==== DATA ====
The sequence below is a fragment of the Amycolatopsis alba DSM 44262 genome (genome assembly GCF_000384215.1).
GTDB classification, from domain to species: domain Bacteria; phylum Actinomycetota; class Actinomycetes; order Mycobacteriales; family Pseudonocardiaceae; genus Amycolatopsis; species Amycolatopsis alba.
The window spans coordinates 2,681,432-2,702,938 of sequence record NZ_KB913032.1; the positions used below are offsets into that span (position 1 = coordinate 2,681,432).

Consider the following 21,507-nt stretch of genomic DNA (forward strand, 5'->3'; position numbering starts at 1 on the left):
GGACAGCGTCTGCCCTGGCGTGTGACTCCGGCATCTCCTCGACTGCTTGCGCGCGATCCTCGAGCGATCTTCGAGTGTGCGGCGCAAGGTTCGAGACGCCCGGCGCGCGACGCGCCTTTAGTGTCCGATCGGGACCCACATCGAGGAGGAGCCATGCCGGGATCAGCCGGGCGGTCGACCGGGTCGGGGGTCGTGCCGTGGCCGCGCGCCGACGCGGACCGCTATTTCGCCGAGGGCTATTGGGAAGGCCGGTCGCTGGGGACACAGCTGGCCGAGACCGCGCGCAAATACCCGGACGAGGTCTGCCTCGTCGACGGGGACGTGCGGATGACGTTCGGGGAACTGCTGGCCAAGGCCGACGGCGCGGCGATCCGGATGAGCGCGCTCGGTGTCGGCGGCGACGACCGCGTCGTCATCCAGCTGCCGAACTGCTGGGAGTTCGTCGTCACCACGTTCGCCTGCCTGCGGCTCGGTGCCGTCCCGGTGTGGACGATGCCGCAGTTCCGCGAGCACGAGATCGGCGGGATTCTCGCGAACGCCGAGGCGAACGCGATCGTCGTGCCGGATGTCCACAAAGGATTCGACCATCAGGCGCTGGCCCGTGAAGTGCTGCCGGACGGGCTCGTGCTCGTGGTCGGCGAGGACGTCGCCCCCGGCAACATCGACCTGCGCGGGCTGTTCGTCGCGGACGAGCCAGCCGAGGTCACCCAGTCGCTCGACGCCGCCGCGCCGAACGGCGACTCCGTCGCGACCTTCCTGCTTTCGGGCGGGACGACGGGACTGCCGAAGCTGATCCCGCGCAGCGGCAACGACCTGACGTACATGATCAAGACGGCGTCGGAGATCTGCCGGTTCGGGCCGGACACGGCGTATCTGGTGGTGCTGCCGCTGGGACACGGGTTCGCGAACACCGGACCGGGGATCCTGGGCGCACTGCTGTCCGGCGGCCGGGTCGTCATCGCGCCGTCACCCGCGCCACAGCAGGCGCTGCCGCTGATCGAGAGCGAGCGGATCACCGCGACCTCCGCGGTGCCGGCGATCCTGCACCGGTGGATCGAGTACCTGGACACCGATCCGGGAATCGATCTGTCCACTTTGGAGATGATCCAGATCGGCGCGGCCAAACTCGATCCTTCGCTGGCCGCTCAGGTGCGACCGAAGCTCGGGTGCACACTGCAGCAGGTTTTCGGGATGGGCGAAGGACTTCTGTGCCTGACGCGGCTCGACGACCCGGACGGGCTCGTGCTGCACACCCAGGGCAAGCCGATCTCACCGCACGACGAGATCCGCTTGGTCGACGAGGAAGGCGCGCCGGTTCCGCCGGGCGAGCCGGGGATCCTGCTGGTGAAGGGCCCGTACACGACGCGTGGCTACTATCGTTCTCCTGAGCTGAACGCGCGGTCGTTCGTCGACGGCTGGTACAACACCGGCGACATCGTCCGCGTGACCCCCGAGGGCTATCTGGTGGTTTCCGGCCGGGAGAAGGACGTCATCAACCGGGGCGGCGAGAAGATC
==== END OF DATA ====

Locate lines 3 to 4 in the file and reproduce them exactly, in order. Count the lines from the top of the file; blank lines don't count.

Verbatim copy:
The window spans coordinates 2,681,432-2,702,938 of sequence record NZ_KB913032.1; the positions used below are offsets into that span (position 1 = coordinate 2,681,432).

Consider the following 21,507-nt stretch of genomic DNA (forward strand, 5'->3'; position numbering starts at 1 on the left):